I purchased liquid latex through the Compleat Sculpter in New York.  It was really easy to apply the latex with a brush, but it is a slow process since you need to wait for each layer to dry.  It took about a day,  since I worked on other things as each layer dried. After 9 layers, the latex mold was complete and I was ready to make the supporting mother mold.

Latex covered sculpt, I added additional pieces to the back to remove the undercut

My sculpture has undercuts, so I had to make a 2-part mold mother.  I used more plastilina to divided the mold into two parts, then poured the first part in plaster.  After the plaster set (about 45 minutes),  I still waited about 2 hours for it to really set and dry.  Then I applied one coat of liquid latex to the finished plaster side so that the 2 parts of the mold wouldn't stick to each other.

First half of plaster mother: I thought using a plastic jug would make it easier for the mold, but I was wrong.

 I poured the second part of the mold, then waited a couple more hours for all the pieces to dry before pulling it apart.

Two part plaster mold encasing the latex mold

I made a cast using more plaster.  Latex is pretty great because it doesn't stick to much, I was able to cast without a mold release agent. Maybe latex is too flexible, because I had some problems getting it to sit right in the mother.  In some ways,  it's awesome to play up the distortion factor you can get with latex, but that's not what I was looking for with this project.  After a couple wonky looking plaster pigeons,  I decided that I was too sloppy with the first mold and attempted another.  By making the pigeons out of biodegradable plaster,  I don't feel bad about throwing my mistakes away.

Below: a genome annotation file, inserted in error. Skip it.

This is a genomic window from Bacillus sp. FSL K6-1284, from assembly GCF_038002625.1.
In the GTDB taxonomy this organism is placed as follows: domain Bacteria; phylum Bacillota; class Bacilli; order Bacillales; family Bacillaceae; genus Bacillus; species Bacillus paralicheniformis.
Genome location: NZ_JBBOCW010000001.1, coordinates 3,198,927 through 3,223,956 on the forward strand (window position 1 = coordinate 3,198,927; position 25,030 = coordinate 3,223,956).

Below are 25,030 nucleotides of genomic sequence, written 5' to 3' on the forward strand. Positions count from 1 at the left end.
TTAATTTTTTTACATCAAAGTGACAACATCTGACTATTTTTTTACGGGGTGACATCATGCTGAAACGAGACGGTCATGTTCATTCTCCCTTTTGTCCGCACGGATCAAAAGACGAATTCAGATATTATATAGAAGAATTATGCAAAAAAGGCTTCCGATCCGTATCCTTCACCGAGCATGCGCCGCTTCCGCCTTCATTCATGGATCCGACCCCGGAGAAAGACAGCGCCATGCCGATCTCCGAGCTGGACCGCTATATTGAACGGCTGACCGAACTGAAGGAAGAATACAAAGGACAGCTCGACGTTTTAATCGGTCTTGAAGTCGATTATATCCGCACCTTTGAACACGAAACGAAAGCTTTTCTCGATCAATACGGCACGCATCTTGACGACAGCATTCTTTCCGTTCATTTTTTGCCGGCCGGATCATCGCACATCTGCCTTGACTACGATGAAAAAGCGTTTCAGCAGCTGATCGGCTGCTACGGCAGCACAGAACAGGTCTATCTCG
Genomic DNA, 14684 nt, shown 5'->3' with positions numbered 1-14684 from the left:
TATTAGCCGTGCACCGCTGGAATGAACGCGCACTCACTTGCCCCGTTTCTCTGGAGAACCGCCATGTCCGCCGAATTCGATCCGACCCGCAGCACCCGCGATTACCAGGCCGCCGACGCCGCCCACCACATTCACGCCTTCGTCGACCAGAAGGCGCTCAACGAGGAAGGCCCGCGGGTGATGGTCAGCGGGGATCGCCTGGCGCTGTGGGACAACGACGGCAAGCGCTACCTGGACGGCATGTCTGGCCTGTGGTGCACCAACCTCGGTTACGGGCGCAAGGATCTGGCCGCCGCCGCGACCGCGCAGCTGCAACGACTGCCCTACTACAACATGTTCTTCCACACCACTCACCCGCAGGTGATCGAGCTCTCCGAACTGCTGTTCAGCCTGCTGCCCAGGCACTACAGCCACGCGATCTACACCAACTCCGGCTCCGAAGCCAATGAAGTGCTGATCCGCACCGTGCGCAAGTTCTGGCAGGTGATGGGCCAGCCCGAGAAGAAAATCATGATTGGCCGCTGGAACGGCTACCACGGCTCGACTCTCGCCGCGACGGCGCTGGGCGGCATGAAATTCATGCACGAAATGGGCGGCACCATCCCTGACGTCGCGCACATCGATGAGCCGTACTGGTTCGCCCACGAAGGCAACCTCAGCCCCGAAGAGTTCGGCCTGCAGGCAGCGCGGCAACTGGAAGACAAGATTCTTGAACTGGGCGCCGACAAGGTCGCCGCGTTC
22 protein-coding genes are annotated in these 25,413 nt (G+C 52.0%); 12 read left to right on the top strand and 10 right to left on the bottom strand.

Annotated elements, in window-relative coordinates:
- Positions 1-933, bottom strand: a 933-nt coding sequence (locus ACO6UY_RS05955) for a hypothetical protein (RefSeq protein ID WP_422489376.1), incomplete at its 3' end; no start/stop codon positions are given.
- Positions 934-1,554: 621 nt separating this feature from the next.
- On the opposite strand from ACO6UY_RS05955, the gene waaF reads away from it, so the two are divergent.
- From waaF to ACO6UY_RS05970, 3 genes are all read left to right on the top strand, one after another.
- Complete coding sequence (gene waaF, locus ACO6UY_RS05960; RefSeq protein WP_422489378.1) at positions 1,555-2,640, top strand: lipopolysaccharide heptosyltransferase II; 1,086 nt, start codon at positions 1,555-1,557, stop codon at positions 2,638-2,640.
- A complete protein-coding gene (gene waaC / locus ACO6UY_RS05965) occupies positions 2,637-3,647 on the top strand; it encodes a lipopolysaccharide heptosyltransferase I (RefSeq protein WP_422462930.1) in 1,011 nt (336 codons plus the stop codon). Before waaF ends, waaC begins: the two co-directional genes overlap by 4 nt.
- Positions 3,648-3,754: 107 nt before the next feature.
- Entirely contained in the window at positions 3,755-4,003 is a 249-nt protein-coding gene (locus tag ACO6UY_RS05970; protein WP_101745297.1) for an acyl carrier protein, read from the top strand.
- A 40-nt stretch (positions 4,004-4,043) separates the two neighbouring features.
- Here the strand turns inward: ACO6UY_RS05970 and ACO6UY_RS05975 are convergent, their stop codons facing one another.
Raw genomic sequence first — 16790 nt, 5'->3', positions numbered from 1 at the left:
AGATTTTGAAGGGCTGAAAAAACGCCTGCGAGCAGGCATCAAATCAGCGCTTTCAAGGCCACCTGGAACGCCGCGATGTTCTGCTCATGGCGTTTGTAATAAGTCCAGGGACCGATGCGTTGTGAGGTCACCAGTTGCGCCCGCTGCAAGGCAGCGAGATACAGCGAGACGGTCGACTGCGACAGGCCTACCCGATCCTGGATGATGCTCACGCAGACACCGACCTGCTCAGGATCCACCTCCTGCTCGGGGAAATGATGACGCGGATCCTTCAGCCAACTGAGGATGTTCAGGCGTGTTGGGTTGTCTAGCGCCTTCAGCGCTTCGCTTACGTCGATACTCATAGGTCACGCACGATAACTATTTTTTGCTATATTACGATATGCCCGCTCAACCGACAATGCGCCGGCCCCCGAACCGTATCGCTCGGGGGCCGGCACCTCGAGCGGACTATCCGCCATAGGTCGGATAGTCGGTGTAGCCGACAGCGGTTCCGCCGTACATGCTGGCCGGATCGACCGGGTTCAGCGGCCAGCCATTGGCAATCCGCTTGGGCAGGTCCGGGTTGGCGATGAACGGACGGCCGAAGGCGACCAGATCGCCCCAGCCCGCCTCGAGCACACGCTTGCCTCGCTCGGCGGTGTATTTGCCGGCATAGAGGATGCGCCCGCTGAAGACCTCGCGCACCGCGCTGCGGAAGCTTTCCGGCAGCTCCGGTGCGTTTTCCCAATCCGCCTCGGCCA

A mutant pigeon

The second time I made a 4-part mother and was much more careful about dividing the mold into pieces and molding them with care.  I also made a rectangle box support to hold the mold while it cured.  The 4-part mold worked a lot better,  maybe because it was my second time doing it.

Once the mother mold had cured,  I cast a pigeon in plaster.  I painted the undercoat in grey gloss enamel spray paint (so much for environmentally friendly.)  Then I used paint markers to create the graffiti.

Graffiti Pigeon sculpture
Graffiti Pigeon sculpture

I'm happy with the result. It pretty much looks like the dream I had, except for the pigeons were still living in my dream, but I don't condone painting any living thing with spray paint.

Monday, August 29, 2011

Squirrel Puppet

Alec and I have some grand plans to start making puppet show videos.  Both of us have a lot of ideas,  but we also have a lot of higher priority projects.  It may take awhile before we're making any videos, but the first step for me is to start making the puppets.

My first try is this squirrel, a simple hand puppet.  Made of fleece, faux fur, and wool tweed.  I made him a wool, cable knit sweater to prepare him for the coming fall.  I think this guy is cute, but needs some work in the actual puppeting part.  He can move his arms and head but in a limited fashion.  At least he can always be a backup dancer if he can't cut it in a starring role.

Wednesday, August 17, 2011

Lilly Pulitzer Jacket Re-mix

I recently took this awesome, bold printed Lilly Pulitzer Mens Stuff jacket and cut it down so that it would fit me.  I used the same pattern set that I used for the color swatch dress, this time following the jacket pattern.  The choice of pattern was determined by whether it used the same or less fabric than the original.  The original jacket is classic men's single breasted style with a two-part sleeve.  The new jacket style is a loose, boxy shape with a low yoke that shapes the bust.  I made a point to keep as many of the original's details including the flap pockets and the awesome gold lion buttons.  The original jacket was only partially lined,  so I did have to purchase new fabric for the lining. Amazingly, even though the new jacket is a lot smaller, I used almost all of the original fabric.